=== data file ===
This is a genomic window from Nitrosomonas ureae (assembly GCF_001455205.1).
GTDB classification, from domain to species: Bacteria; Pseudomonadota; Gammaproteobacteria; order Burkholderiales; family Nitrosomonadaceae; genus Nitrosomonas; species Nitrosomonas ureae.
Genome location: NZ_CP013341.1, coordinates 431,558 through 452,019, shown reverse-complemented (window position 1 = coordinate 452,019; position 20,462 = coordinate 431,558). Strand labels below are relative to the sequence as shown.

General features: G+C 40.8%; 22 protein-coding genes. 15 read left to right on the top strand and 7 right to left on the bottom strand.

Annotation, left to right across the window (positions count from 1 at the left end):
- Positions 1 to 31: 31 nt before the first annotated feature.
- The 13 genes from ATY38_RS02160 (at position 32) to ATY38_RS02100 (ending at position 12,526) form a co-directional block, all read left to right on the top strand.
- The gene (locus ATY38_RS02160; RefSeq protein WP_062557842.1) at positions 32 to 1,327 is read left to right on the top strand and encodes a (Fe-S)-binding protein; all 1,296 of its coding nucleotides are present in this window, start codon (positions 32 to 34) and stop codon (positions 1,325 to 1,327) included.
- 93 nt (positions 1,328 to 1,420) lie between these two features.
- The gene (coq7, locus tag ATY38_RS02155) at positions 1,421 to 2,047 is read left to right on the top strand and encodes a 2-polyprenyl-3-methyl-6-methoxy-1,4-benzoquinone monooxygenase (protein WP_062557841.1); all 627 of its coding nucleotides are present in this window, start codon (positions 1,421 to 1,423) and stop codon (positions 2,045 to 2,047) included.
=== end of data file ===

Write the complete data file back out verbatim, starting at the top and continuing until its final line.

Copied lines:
This is a genomic window from Nitrosomonas ureae (assembly GCF_001455205.1).
GTDB classification, from domain to species: Bacteria; Pseudomonadota; Gammaproteobacteria; order Burkholderiales; family Nitrosomonadaceae; genus Nitrosomonas; species Nitrosomonas ureae.
Genome location: NZ_CP013341.1, coordinates 431,558 through 452,019, shown reverse-complemented (window position 1 = coordinate 452,019; position 20,462 = coordinate 431,558). Strand labels below are relative to the sequence as shown.

General features: G+C 40.8%; 22 protein-coding genes. 15 read left to right on the top strand and 7 right to left on the bottom strand.

Annotation, left to right across the window (positions count from 1 at the left end):
- Positions 1 to 31: 31 nt before the first annotated feature.
- The 13 genes from ATY38_RS02160 (at position 32) to ATY38_RS02100 (ending at position 12,526) form a co-directional block, all read left to right on the top strand.
- The gene (locus ATY38_RS02160; RefSeq protein WP_062557842.1) at positions 32 to 1,327 is read left to right on the top strand and encodes a (Fe-S)-binding protein; all 1,296 of its coding nucleotides are present in this window, start codon (positions 32 to 34) and stop codon (positions 1,325 to 1,327) included.
- 93 nt (positions 1,328 to 1,420) lie between these two features.
- The gene (coq7, locus tag ATY38_RS02155) at positions 1,421 to 2,047 is read left to right on the top strand and encodes a 2-polyprenyl-3-methyl-6-methoxy-1,4-benzoquinone monooxygenase (protein WP_062557841.1); all 627 of its coding nucleotides are present in this window, start codon (positions 1,421 to 1,423) and stop codon (positions 2,045 to 2,047) included.